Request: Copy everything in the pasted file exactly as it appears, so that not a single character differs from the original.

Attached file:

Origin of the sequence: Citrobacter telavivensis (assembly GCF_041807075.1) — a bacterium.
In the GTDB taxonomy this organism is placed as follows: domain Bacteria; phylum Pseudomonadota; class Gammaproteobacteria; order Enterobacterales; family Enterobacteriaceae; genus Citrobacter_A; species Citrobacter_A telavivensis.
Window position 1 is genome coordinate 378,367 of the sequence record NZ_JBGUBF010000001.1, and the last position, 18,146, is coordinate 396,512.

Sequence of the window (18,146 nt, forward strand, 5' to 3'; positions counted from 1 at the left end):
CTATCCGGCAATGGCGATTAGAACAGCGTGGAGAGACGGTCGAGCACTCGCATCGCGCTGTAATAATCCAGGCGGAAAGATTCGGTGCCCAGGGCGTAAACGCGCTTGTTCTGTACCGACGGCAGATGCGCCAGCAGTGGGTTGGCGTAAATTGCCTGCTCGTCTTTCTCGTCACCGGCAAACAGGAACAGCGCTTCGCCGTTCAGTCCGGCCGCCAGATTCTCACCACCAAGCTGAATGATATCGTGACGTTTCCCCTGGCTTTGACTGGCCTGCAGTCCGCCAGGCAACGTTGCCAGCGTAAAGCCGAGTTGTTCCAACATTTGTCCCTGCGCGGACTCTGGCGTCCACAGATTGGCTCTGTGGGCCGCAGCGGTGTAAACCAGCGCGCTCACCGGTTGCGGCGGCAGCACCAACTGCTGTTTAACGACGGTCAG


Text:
Origin of the sequence: Citrobacter telavivensis (assembly GCF_041807075.1) — a bacterium.
In the GTDB taxonomy this organism is placed as follows: domain Bacteria; phylum Pseudomonadota; class Gammaproteobacteria; order Enterobacterales; family Enterobacteriaceae; genus Citrobacter_A; species Citrobacter_A telavivensis.
Window position 1 is genome coordinate 378,367 of the sequence record NZ_JBGUBF010000001.1, and the last position, 18,146, is coordinate 396,512.

Sequence of the window (18,146 nt, forward strand, 5' to 3'; positions counted from 1 at the left end):
CTATCCGGCAATGGCGATTAGAACAGCGTGGAGAGACGGTCGAGCACTCGCATCGCGCTGTAATAATCCAGGCGGAAAGATTCGGTGCCCAGGGCGTAAACGCGCTTGTTCTGTACCGACGGCAGATGCGCCAGCAGTGGGTTGGCGTAAATTGCCTGCTCGTCTTTCTCGTCACCGGCAAACAGGAACAGCGCTTCGCCGTTCAGTCCGGCCGCCAGATTCTCACCACCAAGCTGAATGATATCGTGACGTTTCCCCTGGCTTTGACTGGCCTGCAGTCCGCCAGGCAACGTTGCCAGCGTAAAGCCGAGTTGTTCCAACATTTGTCCCTGCGCGGACTCTGGCGTCCACAGATTGGCTCTGTGGGCCGCAGCGGTGTAAACCAGCGCGCTCACCGGTTGCGGCGGCAGCACCAACTGCTGTTTAACGACGGTCAG